In the context of the UN system, Generations For Peace programmes contribute directly towards:
Agenda 2030 and the Sustainable Development Goals (SDGs), especially #4 (education), #5 (gender equality), #10 (reduced inequalities), #16 (peace) and #17 (partnerships)
supporting Global Citizenship Education (GCED)
implementing the 2015 Amman Declaration on Youth, Peace and Security and delivering concrete youth-led actions in communities to implement UNSCR 2250
implementing UNSCR 1325 through following best practice in gendered conflict analysis, programs to empower girls and women by engaging both boys and men as well as girls and women, and investing in research relating to gendered communication, and issues of masculinity in conflict and violence
implementing the UN Secretary General’s Plan of Action to Prevent Violent Extremism (PVE)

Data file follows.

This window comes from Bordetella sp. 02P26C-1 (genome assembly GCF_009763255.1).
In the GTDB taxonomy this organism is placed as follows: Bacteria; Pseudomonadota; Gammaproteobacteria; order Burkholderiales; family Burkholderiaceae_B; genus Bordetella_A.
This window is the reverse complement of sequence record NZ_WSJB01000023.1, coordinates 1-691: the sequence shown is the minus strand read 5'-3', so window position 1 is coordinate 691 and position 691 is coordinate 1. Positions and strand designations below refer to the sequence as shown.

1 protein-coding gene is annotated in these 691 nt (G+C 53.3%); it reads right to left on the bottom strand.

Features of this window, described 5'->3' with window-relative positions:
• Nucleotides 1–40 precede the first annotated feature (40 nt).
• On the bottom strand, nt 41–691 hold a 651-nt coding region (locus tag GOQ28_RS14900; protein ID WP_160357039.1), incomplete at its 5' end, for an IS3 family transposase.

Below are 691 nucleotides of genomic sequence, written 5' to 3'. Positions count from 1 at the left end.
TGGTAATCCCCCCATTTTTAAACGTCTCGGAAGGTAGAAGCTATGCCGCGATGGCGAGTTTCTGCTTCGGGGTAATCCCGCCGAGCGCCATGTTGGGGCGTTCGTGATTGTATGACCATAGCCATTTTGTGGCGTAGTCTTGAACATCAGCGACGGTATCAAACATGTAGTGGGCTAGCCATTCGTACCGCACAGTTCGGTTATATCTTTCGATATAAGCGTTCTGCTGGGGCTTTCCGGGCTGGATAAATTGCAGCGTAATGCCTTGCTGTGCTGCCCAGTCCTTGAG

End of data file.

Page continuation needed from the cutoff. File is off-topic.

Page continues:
The aim of this Forum is to share the journey of Generations For Peace, from a small pilot project of the Jordan Olympic Committee to a top-ranked global peace-building NGO. It has been a learning journey, and this Forum is an opportunity to synthesise and share the distilled lessons learnt along the way, offering GFP’s experience as a case study contribution to the field.
The event is aimed at all stakeholders interested in positive peace building and conflict transformation: civil society organisations, local and international NGOs, foundations, governments and UN agencies, universities and research institutions, practitioners, researchers, policy-makers, and philanthropists.
The Event will highlight:
the evolution and learning journey of Generations For Peace over the last ten years
different tools for upstream conflict prevention at the grass roots in communities
examples form our work across the MENA Region and beyond
lessons learnt and best practices
youth vulnerability and resilience to violent extremism, and the importance of positive narratives
the cost effectiveness of funding for peace building and conflict prevention
Generations For Peace: Lessons from the field in conflict prevention across the MENA Region and beyond